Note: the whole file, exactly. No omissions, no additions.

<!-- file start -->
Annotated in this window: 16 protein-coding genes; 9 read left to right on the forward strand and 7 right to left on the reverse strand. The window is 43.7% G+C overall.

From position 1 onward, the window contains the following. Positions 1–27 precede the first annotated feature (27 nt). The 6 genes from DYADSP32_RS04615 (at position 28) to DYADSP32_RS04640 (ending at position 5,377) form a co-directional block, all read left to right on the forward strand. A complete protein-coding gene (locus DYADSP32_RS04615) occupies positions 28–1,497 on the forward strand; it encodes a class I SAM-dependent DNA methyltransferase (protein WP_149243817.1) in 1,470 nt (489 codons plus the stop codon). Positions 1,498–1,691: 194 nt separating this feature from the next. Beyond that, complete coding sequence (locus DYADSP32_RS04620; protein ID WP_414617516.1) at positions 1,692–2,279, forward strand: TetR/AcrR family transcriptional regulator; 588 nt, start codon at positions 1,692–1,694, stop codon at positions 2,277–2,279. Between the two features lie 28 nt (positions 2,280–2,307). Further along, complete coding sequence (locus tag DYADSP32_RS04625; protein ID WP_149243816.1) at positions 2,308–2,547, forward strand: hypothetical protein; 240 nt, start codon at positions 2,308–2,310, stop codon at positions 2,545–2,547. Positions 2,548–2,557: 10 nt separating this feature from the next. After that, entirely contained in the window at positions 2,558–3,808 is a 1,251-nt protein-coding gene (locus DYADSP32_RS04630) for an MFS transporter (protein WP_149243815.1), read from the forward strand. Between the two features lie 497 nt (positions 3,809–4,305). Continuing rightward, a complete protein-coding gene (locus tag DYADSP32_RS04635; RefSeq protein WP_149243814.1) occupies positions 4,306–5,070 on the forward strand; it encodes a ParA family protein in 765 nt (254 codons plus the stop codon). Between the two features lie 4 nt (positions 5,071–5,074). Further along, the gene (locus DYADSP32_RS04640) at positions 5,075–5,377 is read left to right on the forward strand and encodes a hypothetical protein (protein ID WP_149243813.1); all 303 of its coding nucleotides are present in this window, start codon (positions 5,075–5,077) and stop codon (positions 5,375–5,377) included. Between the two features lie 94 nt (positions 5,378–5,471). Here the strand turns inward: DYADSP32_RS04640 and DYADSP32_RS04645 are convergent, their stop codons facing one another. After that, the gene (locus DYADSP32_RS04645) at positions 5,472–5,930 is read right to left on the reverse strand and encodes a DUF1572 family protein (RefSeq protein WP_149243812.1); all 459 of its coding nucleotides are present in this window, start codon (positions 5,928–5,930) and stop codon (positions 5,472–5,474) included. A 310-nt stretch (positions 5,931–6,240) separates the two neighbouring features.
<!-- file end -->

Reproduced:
Annotated in this window: 16 protein-coding genes; 9 read left to right on the forward strand and 7 right to left on the reverse strand. The window is 43.7% G+C overall.

From position 1 onward, the window contains the following. Positions 1–27 precede the first annotated feature (27 nt). The 6 genes from DYADSP32_RS04615 (at position 28) to DYADSP32_RS04640 (ending at position 5,377) form a co-directional block, all read left to right on the forward strand. A complete protein-coding gene (locus DYADSP32_RS04615) occupies positions 28–1,497 on the forward strand; it encodes a class I SAM-dependent DNA methyltransferase (protein WP_149243817.1) in 1,470 nt (489 codons plus the stop codon). Positions 1,498–1,691: 194 nt separating this feature from the next. Beyond that, complete coding sequence (locus DYADSP32_RS04620; protein ID WP_414617516.1) at positions 1,692–2,279, forward strand: TetR/AcrR family transcriptional regulator; 588 nt, start codon at positions 1,692–1,694, stop codon at positions 2,277–2,279. Between the two features lie 28 nt (positions 2,280–2,307). Further along, complete coding sequence (locus tag DYADSP32_RS04625; protein ID WP_149243816.1) at positions 2,308–2,547, forward strand: hypothetical protein; 240 nt, start codon at positions 2,308–2,310, stop codon at positions 2,545–2,547. Positions 2,548–2,557: 10 nt separating this feature from the next. After that, entirely contained in the window at positions 2,558–3,808 is a 1,251-nt protein-coding gene (locus DYADSP32_RS04630) for an MFS transporter (protein WP_149243815.1), read from the forward strand. Between the two features lie 497 nt (positions 3,809–4,305). Continuing rightward, a complete protein-coding gene (locus tag DYADSP32_RS04635; RefSeq protein WP_149243814.1) occupies positions 4,306–5,070 on the forward strand; it encodes a ParA family protein in 765 nt (254 codons plus the stop codon). Between the two features lie 4 nt (positions 5,071–5,074). Further along, the gene (locus DYADSP32_RS04640) at positions 5,075–5,377 is read left to right on the forward strand and encodes a hypothetical protein (protein ID WP_149243813.1); all 303 of its coding nucleotides are present in this window, start codon (positions 5,075–5,077) and stop codon (positions 5,375–5,377) included. Between the two features lie 94 nt (positions 5,378–5,471). Here the strand turns inward: DYADSP32_RS04640 and DYADSP32_RS04645 are convergent, their stop codons facing one another. After that, the gene (locus DYADSP32_RS04645) at positions 5,472–5,930 is read right to left on the reverse strand and encodes a DUF1572 family protein (RefSeq protein WP_149243812.1); all 459 of its coding nucleotides are present in this window, start codon (positions 5,928–5,930) and stop codon (positions 5,472–5,474) included. A 310-nt stretch (positions 5,931–6,240) separates the two neighbouring features.